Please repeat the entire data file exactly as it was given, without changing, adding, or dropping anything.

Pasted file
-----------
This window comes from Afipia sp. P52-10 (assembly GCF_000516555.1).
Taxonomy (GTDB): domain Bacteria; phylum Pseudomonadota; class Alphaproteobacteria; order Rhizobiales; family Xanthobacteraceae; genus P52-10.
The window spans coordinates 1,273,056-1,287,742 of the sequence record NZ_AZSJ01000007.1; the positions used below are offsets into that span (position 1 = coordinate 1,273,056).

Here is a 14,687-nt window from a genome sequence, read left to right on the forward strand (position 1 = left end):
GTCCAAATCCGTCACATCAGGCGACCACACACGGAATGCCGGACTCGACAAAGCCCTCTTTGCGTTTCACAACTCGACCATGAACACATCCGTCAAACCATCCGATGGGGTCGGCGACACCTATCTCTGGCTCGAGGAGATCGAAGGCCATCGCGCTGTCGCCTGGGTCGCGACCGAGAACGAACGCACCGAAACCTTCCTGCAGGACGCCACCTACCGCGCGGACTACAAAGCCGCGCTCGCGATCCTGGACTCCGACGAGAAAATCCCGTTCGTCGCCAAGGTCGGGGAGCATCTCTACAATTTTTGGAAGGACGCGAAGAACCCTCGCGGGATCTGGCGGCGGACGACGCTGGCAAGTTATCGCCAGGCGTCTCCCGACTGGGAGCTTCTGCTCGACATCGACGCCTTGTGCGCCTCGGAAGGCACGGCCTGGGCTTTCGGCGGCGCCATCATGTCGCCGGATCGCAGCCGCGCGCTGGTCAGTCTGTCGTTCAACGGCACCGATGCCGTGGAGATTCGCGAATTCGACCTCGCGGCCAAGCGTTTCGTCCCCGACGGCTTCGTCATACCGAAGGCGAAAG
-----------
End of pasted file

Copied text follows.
This window comes from Afipia sp. P52-10 (assembly GCF_000516555.1).
Taxonomy (GTDB): domain Bacteria; phylum Pseudomonadota; class Alphaproteobacteria; order Rhizobiales; family Xanthobacteraceae; genus P52-10.
The window spans coordinates 1,273,056-1,287,742 of the sequence record NZ_AZSJ01000007.1; the positions used below are offsets into that span (position 1 = coordinate 1,273,056).

Here is a 14,687-nt window from a genome sequence, read left to right on the forward strand (position 1 = left end):
GTCCAAATCCGTCACATCAGGCGACCACACACGGAATGCCGGACTCGACAAAGCCCTCTTTGCGTTTCACAACTCGACCATGAACACATCCGTCAAACCATCCGATGGGGTCGGCGACACCTATCTCTGGCTCGAGGAGATCGAAGGCCATCGCGCTGTCGCCTGGGTCGCGACCGAGAACGAACGCACCGAAACCTTCCTGCAGGACGCCACCTACCGCGCGGACTACAAAGCCGCGCTCGCGATCCTGGACTCCGACGAGAAAATCCCGTTCGTCGCCAAGGTCGGGGAGCATCTCTACAATTTTTGGAAGGACGCGAAGAACCCTCGCGGGATCTGGCGGCGGACGACGCTGGCAAGTTATCGCCAGGCGTCTCCCGACTGGGAGCTTCTGCTCGACATCGACGCCTTGTGCGCCTCGGAAGGCACGGCCTGGGCTTTCGGCGGCGCCATCATGTCGCCGGATCGCAGCCGCGCGCTGGTCAGTCTGTCGTTCAACGGCACCGATGCCGTGGAGATTCGCGAATTCGACCTCGCGGCCAAGCGTTTCGTCCCCGACGGCTTCGTCATACCGAAGGCGAAAG